Pickles ..........1202.15c
Red'Beans ......5 lbs. 35c
Soup Mix 21/21b5.23c
”1%..2‘9'9‘... .... . .. ...
Rennet Powder . . . . pkg. 9c
Fine Sugar 51b5.34c
(RationsgampNoJexumou. 31)
Need More Workers at
Red Cross Sewing Room
Now that the harvesting ot the
localu-opauahnoctoverthe wom
en of the community one urged to
meet at the Red Gloss moms above
the bank to help with the sewing
and knitting. The anthems avail
able to be made at this tlme are
Name. Word has been received
:i’rom our tle-Quarters in Yakima
{that there will be plenty o! sewing
to be done for quite a while. There
is also sufficient yarn for all those
who deshwe to do knitting. The Red
Cross rooms are open to all workers
every 'niesdoy otter-noon. Any one‘
desiring information about either,
the sewing or knitting are asked to
call or see lira. E. C. Tweet who
ls chairman of the work department.
Why Eat Old Bread?
Why should any Kennewick resident W
anyhing less than oven-fresh—even oven-wan
Kennewick bread? '
fine-flavored, even textured, pure white—ma.
right here at home, by Kennewick people for
KenneWlck people.
Ad: for it from your grocer.
_amm early buck mm. In
them with (owl or meat am.
per lb'23c
Mummy anenctuJormd
per lb' 95¢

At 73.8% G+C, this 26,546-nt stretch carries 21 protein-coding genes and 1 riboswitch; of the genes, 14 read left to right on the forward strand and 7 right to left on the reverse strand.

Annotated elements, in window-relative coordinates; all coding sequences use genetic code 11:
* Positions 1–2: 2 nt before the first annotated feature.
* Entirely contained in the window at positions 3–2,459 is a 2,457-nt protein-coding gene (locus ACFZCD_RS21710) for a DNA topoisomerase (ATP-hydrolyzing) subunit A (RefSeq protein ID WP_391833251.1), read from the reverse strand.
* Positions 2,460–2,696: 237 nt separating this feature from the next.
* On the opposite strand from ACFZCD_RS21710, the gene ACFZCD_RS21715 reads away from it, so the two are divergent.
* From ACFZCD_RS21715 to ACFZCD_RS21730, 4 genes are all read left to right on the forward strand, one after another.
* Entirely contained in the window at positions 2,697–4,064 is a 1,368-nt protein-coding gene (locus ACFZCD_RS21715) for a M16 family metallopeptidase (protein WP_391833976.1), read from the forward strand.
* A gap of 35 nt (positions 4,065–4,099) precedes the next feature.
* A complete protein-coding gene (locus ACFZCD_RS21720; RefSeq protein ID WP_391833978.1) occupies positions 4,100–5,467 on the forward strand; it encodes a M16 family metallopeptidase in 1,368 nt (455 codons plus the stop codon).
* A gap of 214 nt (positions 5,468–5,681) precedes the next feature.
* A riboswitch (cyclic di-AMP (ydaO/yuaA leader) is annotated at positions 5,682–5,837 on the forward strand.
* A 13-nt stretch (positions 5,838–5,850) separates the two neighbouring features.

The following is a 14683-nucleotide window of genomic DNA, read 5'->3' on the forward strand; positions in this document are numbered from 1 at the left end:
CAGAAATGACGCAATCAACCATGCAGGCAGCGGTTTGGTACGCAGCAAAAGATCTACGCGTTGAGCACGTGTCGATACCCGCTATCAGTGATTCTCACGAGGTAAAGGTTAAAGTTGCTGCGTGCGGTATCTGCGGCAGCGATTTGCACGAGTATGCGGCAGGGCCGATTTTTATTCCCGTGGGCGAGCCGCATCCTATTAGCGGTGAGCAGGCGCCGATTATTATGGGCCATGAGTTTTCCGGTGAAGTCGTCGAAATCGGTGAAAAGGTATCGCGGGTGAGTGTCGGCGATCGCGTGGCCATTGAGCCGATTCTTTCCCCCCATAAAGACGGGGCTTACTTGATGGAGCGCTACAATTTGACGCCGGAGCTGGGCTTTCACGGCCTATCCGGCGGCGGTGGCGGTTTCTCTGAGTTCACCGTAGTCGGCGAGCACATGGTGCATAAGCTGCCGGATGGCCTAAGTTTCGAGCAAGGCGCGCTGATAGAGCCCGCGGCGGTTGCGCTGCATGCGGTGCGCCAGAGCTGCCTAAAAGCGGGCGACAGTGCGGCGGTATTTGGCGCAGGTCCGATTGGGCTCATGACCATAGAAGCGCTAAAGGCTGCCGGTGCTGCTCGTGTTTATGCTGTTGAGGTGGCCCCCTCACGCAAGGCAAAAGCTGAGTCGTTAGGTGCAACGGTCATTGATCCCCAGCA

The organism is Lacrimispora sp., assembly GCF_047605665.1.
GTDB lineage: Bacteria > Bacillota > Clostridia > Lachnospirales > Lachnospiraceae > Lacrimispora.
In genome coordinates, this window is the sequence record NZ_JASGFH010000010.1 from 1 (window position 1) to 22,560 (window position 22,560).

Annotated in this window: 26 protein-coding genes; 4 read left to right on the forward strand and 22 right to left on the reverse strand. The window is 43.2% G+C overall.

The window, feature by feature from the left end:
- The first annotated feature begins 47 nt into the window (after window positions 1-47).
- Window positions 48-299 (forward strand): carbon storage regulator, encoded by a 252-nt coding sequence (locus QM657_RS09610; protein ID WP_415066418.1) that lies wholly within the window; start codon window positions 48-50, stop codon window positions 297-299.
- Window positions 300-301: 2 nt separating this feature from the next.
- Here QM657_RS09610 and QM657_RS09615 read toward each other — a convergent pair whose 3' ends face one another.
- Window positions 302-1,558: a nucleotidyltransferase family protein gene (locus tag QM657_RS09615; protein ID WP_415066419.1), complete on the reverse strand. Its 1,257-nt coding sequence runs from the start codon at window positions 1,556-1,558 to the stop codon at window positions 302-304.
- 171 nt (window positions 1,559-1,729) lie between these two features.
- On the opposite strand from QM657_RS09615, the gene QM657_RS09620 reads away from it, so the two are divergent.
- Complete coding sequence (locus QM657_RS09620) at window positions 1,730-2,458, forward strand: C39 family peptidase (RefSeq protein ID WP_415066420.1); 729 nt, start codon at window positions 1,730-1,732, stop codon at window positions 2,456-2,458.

32:}.fiagB” ”.../”.4;
- . ag..........
494:1. Bag “......”
ravens". vxmmmmmchodm
' 9.8-1b.8ag...........11¢
' ZU/z-lb. Bug ........*
4941.. Bag ..........sl.§_
nake-ttzoaround. Bayou!!!" m'
(or victory—2% madam”,
BEEF ,ROAST . lb. 2.5:
T-Bone Steaks, favorful 111- 3"
Ground Beef, fresh . . . 1h 4*
Lamb Chops, loin-rib . . 111- a
has of Lamb, sweet meat lbw
Halibut, for Friday. . .11» 3|!
Thursduy, 0“ ‘ J
rO3 RENT-. 11 '
, room house to m
ter. and longer a W “n
. property WU] pay I“ m“
the Mrs 01' m ‘“‘.
family b9lllß able am "In '§
11 little gasoline m m ‘.‘.
1071 for an appomm I k
Cood proposition to m. h‘.
903 SALE-mum
Bring your on; “:0?“
winter supply 110'. 0. .‘.”fi‘
mile south or am .
tlon. y. mlle we“. w:
I water tank, ‘0 a, 56 “I'd-H
Miscellaneous tam, “W K
er. $25 value (q- ‘ls. J. ' »~.
Richland. 'g